- Costs associated with outreach/messaging to inform public that services are provided at temporary locations are FEMA-eligible
Other tips shared included:
- “Show clear connective tissue” between your expenses and COVID-19 response, especially in Category B
- Training for new staff or retrained staff, in Emergency Operation Centers, for example, are eligible costs
- A good baseline in calculating amounts is the percentage share of your population to the statewide total
- Think outside the box on such FEMA-eligible items as emergency transit vs. public transit.
FEMA policies will be a moving target because infectious disease response was not comprehensive, the presenters said. Counties are urged to be thorough with documentation and check policy guidance.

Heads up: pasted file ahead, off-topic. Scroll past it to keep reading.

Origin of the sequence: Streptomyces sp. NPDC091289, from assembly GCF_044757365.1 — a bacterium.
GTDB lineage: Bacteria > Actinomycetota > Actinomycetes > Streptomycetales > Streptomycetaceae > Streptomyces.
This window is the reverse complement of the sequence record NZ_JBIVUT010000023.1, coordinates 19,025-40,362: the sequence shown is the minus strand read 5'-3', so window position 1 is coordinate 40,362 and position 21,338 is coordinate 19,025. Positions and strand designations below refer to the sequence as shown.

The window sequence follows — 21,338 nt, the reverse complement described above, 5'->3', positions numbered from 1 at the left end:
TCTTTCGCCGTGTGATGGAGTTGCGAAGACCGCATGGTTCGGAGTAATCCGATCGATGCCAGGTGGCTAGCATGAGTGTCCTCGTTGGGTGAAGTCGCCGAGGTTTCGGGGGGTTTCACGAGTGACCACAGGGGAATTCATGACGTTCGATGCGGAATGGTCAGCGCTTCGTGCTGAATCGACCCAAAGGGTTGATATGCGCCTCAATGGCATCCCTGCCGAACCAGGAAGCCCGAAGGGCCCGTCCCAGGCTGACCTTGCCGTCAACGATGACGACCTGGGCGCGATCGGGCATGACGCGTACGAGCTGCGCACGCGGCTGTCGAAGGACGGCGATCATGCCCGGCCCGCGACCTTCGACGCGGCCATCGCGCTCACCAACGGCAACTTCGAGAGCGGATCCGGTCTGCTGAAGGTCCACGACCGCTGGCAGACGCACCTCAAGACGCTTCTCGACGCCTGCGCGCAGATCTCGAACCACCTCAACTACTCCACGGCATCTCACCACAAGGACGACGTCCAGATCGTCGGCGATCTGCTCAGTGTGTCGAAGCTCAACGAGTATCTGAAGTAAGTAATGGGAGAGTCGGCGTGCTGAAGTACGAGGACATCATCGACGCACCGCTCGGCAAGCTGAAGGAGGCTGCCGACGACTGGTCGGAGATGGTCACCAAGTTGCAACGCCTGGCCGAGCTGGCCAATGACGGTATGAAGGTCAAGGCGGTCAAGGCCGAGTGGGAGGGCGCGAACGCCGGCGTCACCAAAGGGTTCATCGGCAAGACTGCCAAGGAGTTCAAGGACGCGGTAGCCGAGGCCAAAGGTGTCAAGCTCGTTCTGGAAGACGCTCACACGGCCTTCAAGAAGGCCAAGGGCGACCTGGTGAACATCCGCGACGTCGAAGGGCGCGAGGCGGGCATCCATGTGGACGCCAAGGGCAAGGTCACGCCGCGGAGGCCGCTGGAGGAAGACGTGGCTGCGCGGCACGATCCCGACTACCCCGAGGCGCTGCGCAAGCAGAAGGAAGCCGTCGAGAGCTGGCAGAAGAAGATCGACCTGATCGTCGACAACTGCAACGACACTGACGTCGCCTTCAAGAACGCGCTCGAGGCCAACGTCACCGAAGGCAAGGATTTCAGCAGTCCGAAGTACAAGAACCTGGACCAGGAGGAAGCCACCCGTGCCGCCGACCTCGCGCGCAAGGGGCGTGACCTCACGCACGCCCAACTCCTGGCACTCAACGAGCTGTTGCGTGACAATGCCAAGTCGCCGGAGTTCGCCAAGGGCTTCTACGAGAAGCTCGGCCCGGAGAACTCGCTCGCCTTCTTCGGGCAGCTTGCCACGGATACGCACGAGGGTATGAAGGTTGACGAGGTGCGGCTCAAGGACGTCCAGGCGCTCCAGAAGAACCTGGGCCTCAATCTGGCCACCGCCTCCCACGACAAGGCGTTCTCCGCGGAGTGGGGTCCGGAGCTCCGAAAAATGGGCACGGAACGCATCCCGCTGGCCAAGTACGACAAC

Webinars are now slated throughout May to help county officials navigate the reimbursement process.
Click here for the schedule.
PLEASE NOTE that local officials are REQUIRED to attend at least one of these sessions.
To obtain maximum benefit from the information presented at the briefing, counties should have representatives from its management, emergency response, public works, and accounting/finance/procurement operations and designate a primary point of contact to interact with the recipient and FEMA.
Additional information on the Public Assistance Grant Program can be found in the
Public Assistance Program and Policy Guide (PAPPG)